- Free entry with National Art Pass.
- View venue & entry details
Ickworth's striking Neoclassical façade dominates the Suffolk countryside outside Bury St Edmunds.
The central rotunda and curved corridor at Ickworth
With over 1,800 acres of parkland designed by Capability Brown, the house and its grounds were created as an homage to Italy, the country so beloved by Frederick Augustus Hervey, the 4th Earl of Bristol. The Earl-Bishop spent his life travelling the continent, gathering together a vast collection of paintings, sculpture and artefacts. Already possessed of several houses, he conceived Ickworth primarily as a museum for his treasures. At his death only the Rotunda - the giant circular structure at the centre of the two wings, described by Hervey's wife as 'a stupendous moment of Folly' - was nearing completion. The house was eventually finished by his son.
Although Hervey's treasures, confiscated during the French invasion of Italy, were destined never to occupy Ickworth, his descendants made it their life's work to rebuild what has become an exceptional collection of art and silver. Paintings housed in the galleries include works by Velázquez, Titian and Poussin, while the collection of 18th-century portraits of the family is exceptionally fine, featuring canvases by Gainsborough, Reynolds, Vigée-Lebrun and Hogarth. In addition to one of the very best British collections of Georgian Huguenot silver, Ickworth is also home to an impressive array of Regency furniture, porcelain, and domestic objects.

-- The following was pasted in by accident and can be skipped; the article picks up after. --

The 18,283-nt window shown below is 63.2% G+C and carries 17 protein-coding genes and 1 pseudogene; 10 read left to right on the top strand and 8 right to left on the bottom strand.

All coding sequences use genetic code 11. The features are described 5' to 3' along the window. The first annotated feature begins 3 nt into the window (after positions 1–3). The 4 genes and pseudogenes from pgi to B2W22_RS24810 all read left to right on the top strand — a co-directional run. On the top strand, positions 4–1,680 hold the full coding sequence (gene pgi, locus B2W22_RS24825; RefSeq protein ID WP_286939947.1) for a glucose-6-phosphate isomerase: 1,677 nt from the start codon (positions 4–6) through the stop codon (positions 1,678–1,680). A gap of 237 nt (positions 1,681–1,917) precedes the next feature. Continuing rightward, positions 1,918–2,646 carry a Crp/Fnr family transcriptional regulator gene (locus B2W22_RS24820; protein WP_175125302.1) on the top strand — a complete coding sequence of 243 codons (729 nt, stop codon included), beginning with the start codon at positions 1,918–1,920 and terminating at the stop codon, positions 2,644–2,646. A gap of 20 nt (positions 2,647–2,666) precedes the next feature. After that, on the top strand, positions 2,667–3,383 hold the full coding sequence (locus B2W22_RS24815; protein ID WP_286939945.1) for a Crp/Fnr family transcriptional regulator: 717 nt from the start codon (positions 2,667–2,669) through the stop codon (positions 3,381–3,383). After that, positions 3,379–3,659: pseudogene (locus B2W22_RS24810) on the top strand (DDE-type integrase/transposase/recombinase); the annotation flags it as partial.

Art Funded works
Jacob More made a career of producing idealised Italian landscapes. His Landscape with Classical Figures, Cicero at his Villa, painted in 1780 and funded in 1993, is a typical work, the misty soft-focus and pastel light adding to its appeal.
Hugh Douglas Hamilton's The Earl Bishop of Bristol and Derry Seated before the Prospect of Rome shows Hervey seated at what is thought to be the southern tip of the Borghese Gardens.
Ickworth's parklands and gardens can provide a day's activity in their own right. The south gardens are modelled on the formal Italian style, while the gardens to the west of the house are more informal. Visitors can walk or cycle out into the park itself and up to the Fairy Lake.
Bright and modern, The West Wing Restaurant overlooks the gardens and can be guaranteed to catch any sunlight on offer. It serves everything from hot meals to snacks, and at weekends the restaurant is open for breakfast. If you're after something rather more formal, try Frederick's restaurant at Ickworth Hotel in the grounds.
Art we've helped buy at Ickworth House, Park and Gardens
Free entry with National Art Pass (standard entry charge is £12.50)
For seasonal opening hours, check the Ickworth House website
Parkland, woods and children's playground open daily, dawn – dusk